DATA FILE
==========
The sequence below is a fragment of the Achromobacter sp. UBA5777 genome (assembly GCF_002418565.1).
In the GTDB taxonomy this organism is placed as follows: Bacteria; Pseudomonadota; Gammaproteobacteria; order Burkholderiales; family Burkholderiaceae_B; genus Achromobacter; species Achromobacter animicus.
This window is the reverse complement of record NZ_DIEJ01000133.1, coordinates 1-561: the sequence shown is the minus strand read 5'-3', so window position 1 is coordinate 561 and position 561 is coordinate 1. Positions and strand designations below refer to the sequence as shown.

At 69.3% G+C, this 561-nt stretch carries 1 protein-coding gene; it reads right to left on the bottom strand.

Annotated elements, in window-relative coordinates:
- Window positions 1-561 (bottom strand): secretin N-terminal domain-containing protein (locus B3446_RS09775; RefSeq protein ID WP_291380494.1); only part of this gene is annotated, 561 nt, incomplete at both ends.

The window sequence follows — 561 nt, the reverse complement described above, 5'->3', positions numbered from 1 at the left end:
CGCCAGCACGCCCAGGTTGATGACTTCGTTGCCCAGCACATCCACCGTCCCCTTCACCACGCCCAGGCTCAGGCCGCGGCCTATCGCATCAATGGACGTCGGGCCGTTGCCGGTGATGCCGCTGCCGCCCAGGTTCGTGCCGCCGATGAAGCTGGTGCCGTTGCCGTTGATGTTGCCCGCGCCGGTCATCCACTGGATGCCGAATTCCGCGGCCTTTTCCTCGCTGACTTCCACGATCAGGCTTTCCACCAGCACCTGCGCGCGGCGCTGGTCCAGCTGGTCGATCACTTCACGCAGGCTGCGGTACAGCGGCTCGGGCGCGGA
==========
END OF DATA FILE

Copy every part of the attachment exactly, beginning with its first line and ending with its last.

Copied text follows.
The sequence below is a fragment of the Achromobacter sp. UBA5777 genome (assembly GCF_002418565.1).
In the GTDB taxonomy this organism is placed as follows: Bacteria; Pseudomonadota; Gammaproteobacteria; order Burkholderiales; family Burkholderiaceae_B; genus Achromobacter; species Achromobacter animicus.
This window is the reverse complement of record NZ_DIEJ01000133.1, coordinates 1-561: the sequence shown is the minus strand read 5'-3', so window position 1 is coordinate 561 and position 561 is coordinate 1. Positions and strand designations below refer to the sequence as shown.

At 69.3% G+C, this 561-nt stretch carries 1 protein-coding gene; it reads right to left on the bottom strand.

Annotated elements, in window-relative coordinates:
- Window positions 1-561 (bottom strand): secretin N-terminal domain-containing protein (locus B3446_RS09775; RefSeq protein ID WP_291380494.1); only part of this gene is annotated, 561 nt, incomplete at both ends.

The window sequence follows — 561 nt, the reverse complement described above, 5'->3', positions numbered from 1 at the left end:
CGCCAGCACGCCCAGGTTGATGACTTCGTTGCCCAGCACATCCACCGTCCCCTTCACCACGCCCAGGCTCAGGCCGCGGCCTATCGCATCAATGGACGTCGGGCCGTTGCCGGTGATGCCGCTGCCGCCCAGGTTCGTGCCGCCGATGAAGCTGGTGCCGTTGCCGTTGATGTTGCCCGCGCCGGTCATCCACTGGATGCCGAATTCCGCGGCCTTTTCCTCGCTGACTTCCACGATCAGGCTTTCCACCAGCACCTGCGCGCGGCGCTGGTCCAGCTGGTCGATCACTTCACGCAGGCTGCGGTACAGCGGCTCGGGCGCGGA